And neither will be their relationship with their kids.   Have you ever imagined what it might have been like if Adam and Eve had said no to this temptation and raised perfect kids in a perfect world?   Imagine a perfect dad who is so manly he could chop down a tree with his bare hands, but he would never do something so foolish that could possible endanger the woman and children whom he loves.   Imagine a perfect mom who is so cheerful and patient and good-natured and kind that everyone who meets her falls in love with her immediately.   Imagine perfect kids who love each other and have so much fun together, and the best way they have fun is to obey Mom and Dad and help them in the garden and serve God to the best of their ability.   This would have been the happiest and healthiest and most productive family ever!   And since it’s the beginning of the world, these would be the people who are learning how grow crops and raise animals, and inventing technology, and creating language systems and financial systems and all the different types of technology, and doing it all perfectly without sin. . . just think what our world would be like today!

But it didn’t happen, because of the Fall into Sin.   Now Adam and Eve did have kids; two of them were named Cain and Abel.   “Abel kept flocks, and Cain worked the soil.  In the course of time Cain brought some of the fruits of the soil as an offering  to the  Lord.   And Abel also brought an offering””fat portions  from some of the firstborn of his flock.  The  Lord  looked with favor on Abel and his offering,  but on Cain and his offering he did not look with favor. So Cain was very angry, and his face was downcast.   Then the  Lord  said to Cain, “Why are you angry?  Why is your face downcast?  If you do what is right, will you not be accepted? But if you do not do what is right, sin is crouching at your door;  it desires to have you, but you must master it.”   Now Cain said to his brother Abel, “Let’s go out to the field.” While they were in the field, Cain attacked his brother Abel and killed him.”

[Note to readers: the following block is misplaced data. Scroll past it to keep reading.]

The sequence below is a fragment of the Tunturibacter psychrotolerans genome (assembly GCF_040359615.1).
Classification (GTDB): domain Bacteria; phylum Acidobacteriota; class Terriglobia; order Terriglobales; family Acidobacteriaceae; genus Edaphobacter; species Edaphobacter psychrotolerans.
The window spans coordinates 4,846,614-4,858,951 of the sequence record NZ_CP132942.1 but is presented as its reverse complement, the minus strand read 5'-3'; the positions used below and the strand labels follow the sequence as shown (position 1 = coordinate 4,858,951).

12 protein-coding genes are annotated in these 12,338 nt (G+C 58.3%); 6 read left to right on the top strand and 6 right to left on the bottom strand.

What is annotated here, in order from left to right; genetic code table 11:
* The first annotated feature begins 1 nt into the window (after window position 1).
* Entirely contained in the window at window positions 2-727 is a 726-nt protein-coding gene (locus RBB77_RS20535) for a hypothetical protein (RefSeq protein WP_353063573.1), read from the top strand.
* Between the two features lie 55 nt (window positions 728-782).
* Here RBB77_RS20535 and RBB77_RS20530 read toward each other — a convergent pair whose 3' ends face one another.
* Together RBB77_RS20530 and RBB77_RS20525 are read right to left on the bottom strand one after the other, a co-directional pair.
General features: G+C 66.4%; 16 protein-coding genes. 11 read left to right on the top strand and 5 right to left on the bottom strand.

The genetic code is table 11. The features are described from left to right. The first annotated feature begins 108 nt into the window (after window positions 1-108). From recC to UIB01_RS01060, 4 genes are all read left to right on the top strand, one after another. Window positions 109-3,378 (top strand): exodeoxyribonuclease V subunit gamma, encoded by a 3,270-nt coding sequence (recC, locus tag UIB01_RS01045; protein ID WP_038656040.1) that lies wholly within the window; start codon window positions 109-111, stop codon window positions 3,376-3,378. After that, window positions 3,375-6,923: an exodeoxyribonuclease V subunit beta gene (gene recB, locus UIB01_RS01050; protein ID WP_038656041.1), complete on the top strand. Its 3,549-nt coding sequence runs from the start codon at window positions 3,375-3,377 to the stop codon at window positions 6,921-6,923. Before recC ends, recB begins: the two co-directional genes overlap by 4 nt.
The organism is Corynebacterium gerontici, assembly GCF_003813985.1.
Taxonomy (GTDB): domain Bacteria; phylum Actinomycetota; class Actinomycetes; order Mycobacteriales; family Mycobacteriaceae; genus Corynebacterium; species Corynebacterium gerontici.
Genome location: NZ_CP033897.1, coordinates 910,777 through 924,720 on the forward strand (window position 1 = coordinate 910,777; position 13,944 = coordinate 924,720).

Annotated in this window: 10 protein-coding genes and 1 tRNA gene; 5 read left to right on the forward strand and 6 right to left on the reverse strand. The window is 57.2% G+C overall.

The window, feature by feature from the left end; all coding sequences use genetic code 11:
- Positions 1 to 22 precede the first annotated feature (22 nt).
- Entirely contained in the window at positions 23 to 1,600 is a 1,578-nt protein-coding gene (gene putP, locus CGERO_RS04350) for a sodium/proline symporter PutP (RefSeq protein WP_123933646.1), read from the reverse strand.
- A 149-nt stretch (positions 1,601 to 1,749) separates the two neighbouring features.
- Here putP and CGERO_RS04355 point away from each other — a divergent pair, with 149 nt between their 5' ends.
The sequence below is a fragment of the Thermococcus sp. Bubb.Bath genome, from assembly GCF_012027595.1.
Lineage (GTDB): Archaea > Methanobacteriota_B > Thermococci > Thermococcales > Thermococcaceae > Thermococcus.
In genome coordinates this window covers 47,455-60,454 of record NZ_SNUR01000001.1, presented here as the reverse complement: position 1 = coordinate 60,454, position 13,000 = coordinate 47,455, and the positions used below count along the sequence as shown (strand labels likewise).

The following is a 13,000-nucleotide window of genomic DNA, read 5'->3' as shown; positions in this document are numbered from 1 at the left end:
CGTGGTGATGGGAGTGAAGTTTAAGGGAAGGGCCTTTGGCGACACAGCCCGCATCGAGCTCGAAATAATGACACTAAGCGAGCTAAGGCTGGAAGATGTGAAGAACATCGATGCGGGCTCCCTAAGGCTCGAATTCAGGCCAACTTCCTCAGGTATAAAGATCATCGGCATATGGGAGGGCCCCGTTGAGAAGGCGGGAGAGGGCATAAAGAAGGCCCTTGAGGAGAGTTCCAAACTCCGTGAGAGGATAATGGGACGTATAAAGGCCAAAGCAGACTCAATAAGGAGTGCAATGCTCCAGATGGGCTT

This is a sad story for so many different reasons.   It’s sad, of course, because Adam and Eve lost a son, murdered by his own brother.   It’s sad because God warned Cain ahead of time about it, and he still didn’t listen.   It’s sad because Cain left the Garden of Eden and we don’t know if he ever saw his parents again.   But you know the saddest thing of all about this story?   It’s that we recognize this kind of family dysfunction far too well.   Husbands and wives who can’t get on the same page.   Parents and children who grow so embittered that they don’t even talk anymore.   Siblings who over the years have seen their love and friendship turn into jealousy, or even hatred.   Children who grow up so embittered with their parents that they become estranged and have no contact with them anymore.   Siblings who over the years have seen love turn into simmering hatred.

The Fall into Sin turned the family unit, which had been the world’s greatest opportunity for love and unity between people, into the world’s greatest opportunity for pain and suffering.   And it’s still true today.   In nearly all cases, the greatest sadness a person experiences in their life comes at the hands of the family members who are closest to them.

Do you know why?   It’s because ever since Adam and Eve, every single one of us has been born inherently selfish.   And that selfishness displays itself in unique ways for each member of the family.

Dads, I don’t want to rip on you with Father’s Day coming up, but each of you knows what your own selfishness looks like.   You know that inner conflict of being torn between providing for your family and providing for yourself.   You know that sinful feeling of being “trapped” and “tied down” ““ and wondering if you’d be happier without a wife and kids to worry about.

Moms, I don’t want to rip on you a few weeks after Mother’s Day, but each of you knows what your own selfishness looks like.   You know that inner conflict of trying to work as a team with your husband when you know you could just do it so much easier by yourself.   You know what it’s like to Ping-Pong back and forth between ignoring your kids for your own peace of mind, and obsessing over your kids to the point where you try to control everything in their life.   You know that neither one of those is healthy but sometimes you’re just too tired to find the middle ground.